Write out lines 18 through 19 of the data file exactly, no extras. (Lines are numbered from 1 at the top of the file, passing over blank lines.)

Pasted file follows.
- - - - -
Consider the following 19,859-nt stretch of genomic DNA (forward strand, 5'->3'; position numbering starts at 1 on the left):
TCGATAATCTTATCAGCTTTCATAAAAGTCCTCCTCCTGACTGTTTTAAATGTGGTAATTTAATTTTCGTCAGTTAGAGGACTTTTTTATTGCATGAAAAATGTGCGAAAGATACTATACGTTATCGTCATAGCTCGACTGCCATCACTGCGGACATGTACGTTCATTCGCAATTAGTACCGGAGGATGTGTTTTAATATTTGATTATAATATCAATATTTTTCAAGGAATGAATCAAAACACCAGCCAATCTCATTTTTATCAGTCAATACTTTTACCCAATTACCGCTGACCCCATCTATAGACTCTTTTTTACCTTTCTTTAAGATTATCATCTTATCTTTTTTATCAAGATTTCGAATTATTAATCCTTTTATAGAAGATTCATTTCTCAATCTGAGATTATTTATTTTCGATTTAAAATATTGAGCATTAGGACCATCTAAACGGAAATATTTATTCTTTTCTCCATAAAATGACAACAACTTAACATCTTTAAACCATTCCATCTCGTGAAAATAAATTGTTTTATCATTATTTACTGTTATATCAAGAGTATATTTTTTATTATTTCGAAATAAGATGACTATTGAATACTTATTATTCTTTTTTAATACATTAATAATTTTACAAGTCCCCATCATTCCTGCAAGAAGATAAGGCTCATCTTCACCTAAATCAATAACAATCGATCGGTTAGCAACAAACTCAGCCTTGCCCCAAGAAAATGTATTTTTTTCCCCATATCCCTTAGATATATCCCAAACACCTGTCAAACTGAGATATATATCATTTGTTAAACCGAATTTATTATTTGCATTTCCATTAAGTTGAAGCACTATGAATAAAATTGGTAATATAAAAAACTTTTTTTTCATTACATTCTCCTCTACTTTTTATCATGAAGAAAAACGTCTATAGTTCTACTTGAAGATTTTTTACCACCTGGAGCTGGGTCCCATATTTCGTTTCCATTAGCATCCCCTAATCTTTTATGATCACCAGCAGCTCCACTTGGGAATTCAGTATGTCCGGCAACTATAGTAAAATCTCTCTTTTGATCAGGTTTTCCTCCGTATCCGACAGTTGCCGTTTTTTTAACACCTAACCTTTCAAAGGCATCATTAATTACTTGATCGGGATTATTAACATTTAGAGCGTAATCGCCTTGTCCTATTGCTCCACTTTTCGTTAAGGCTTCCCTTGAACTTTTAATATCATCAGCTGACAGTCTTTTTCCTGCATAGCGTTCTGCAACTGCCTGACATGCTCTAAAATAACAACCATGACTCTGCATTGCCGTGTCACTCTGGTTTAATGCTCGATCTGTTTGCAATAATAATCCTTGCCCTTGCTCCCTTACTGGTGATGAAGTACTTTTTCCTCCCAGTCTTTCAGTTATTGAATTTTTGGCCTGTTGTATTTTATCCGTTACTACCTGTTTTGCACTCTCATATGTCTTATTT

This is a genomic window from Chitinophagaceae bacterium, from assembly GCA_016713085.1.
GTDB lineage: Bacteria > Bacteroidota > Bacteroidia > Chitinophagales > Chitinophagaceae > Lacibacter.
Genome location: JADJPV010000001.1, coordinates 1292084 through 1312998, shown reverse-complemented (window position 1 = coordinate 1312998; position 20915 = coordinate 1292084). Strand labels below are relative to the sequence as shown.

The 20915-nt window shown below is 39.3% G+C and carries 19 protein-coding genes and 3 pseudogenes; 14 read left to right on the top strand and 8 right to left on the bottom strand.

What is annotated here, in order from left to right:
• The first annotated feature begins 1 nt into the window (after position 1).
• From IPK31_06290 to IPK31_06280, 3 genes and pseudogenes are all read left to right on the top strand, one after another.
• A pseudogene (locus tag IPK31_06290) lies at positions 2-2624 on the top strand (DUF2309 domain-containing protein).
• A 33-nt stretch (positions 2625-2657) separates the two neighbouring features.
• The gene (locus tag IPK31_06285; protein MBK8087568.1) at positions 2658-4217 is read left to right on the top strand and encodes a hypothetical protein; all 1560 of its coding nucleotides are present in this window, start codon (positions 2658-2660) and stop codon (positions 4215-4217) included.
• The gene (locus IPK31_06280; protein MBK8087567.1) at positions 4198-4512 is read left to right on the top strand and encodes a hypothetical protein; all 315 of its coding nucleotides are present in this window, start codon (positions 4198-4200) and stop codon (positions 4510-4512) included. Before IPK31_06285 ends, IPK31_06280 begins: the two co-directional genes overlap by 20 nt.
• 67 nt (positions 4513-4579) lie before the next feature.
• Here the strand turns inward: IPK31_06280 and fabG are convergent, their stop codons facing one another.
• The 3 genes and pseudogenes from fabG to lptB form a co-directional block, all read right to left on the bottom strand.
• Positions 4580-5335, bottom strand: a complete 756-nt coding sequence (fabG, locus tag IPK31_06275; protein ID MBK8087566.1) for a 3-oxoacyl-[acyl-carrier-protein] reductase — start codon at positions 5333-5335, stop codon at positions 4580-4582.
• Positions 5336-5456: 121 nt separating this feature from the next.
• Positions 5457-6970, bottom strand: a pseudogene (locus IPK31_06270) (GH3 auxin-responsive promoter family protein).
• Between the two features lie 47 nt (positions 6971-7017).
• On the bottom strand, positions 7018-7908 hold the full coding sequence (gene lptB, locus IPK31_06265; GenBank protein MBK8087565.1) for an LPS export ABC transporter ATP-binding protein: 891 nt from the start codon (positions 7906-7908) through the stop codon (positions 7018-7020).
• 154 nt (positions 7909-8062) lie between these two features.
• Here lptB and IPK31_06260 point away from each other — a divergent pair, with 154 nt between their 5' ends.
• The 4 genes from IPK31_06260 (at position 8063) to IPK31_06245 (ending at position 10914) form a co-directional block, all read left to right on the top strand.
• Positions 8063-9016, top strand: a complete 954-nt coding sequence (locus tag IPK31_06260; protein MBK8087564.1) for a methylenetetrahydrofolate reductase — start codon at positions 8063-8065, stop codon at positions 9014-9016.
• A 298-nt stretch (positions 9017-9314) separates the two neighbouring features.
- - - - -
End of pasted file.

• Positions 5336-5456: 121 nt separating this feature from the next.
• Positions 5457-6970, bottom strand: a pseudogene (locus IPK31_06270) (GH3 auxin-responsive promoter family protein).